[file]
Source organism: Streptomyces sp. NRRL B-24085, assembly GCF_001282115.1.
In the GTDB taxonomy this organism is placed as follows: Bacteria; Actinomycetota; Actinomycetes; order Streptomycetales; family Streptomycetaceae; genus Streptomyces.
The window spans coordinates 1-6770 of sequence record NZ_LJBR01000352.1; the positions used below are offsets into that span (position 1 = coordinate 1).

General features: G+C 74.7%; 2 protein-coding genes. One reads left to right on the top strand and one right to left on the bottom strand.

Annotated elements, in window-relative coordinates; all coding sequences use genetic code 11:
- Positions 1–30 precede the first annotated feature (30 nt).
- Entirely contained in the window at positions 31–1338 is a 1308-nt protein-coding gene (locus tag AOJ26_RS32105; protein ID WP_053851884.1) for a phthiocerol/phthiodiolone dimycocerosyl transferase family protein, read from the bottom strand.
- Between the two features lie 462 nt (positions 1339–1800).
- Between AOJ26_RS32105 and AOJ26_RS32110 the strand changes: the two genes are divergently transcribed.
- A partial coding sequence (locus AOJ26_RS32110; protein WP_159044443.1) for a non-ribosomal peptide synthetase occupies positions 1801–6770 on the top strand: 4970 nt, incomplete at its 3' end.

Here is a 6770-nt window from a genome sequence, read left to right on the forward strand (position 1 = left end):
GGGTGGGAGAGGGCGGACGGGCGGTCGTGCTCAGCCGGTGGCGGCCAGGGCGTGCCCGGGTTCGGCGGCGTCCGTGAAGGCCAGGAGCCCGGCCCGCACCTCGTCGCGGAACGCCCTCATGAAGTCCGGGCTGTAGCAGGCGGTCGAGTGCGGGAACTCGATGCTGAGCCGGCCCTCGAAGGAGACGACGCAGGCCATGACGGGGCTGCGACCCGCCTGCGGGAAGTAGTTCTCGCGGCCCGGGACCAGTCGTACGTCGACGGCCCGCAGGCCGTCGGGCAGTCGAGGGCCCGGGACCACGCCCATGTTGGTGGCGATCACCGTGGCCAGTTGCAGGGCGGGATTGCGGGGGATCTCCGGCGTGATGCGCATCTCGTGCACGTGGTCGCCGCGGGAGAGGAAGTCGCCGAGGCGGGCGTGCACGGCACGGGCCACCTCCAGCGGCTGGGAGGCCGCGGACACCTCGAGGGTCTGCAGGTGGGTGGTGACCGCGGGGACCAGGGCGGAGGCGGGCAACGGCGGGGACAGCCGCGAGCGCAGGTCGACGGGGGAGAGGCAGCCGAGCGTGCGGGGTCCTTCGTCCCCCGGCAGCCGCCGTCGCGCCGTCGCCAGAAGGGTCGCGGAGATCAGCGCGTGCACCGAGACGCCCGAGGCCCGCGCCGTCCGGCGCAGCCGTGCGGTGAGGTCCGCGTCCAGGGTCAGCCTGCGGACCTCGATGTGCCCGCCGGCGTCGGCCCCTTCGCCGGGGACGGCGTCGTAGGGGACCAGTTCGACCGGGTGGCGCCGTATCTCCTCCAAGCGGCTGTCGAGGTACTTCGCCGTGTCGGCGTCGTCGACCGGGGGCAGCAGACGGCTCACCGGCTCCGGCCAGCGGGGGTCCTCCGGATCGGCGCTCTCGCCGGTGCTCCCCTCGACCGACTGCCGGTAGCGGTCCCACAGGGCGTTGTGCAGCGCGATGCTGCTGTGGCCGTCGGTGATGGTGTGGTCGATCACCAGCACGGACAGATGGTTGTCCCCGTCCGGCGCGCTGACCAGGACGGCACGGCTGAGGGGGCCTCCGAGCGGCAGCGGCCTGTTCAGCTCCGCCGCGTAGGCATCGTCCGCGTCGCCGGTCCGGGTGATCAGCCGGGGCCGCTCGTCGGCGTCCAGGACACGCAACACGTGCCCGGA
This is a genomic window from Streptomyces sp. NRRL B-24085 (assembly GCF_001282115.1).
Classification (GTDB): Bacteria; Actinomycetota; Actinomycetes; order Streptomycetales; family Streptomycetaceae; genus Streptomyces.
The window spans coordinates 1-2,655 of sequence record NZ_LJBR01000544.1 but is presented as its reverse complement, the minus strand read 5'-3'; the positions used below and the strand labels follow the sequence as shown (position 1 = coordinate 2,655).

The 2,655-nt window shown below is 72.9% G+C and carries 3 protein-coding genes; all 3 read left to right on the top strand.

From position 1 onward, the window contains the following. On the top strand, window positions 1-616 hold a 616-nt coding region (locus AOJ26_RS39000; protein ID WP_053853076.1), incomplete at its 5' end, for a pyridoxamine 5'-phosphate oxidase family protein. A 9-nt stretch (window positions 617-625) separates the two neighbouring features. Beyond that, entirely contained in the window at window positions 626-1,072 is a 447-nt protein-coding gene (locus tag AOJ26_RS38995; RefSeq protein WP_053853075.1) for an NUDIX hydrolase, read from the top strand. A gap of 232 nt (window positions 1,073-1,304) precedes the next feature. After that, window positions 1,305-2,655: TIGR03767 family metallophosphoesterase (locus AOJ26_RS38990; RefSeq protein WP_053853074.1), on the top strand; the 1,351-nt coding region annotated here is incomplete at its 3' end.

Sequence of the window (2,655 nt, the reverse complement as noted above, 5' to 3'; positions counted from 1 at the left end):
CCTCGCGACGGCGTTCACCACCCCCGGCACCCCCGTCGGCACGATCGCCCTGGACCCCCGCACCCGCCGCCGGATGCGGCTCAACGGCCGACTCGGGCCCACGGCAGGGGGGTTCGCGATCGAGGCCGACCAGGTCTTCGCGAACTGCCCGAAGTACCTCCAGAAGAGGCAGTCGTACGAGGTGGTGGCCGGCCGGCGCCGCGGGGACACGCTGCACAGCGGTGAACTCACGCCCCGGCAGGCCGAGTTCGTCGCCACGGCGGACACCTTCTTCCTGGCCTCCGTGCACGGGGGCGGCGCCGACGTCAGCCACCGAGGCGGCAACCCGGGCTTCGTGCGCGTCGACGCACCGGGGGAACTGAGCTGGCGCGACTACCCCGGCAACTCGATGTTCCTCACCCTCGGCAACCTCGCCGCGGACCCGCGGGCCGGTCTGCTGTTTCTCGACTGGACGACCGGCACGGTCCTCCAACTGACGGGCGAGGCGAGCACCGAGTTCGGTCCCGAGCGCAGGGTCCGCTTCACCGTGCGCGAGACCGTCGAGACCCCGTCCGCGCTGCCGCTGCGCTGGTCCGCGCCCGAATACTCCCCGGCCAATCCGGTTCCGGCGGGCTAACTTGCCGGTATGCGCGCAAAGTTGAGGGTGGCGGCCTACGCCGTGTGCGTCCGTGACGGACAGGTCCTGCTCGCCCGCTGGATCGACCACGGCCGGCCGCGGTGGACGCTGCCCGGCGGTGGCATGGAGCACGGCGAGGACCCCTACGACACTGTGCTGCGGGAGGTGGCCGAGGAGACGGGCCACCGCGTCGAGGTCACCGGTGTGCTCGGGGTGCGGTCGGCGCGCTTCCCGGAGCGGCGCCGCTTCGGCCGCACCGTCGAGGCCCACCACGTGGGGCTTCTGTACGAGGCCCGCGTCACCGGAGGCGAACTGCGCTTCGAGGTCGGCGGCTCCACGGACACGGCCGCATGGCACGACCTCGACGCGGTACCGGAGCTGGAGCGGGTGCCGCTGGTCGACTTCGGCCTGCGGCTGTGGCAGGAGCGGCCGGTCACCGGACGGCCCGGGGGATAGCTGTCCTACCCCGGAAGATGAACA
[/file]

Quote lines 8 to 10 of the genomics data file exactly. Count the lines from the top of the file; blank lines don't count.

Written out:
- Between the two features lie 462 nt (positions 1339–1800).
- Between AOJ26_RS32105 and AOJ26_RS32110 the strand changes: the two genes are divergently transcribed.
- A partial coding sequence (locus AOJ26_RS32110; protein WP_159044443.1) for a non-ribosomal peptide synthetase occupies positions 1801–6770 on the top strand: 4970 nt, incomplete at its 3' end.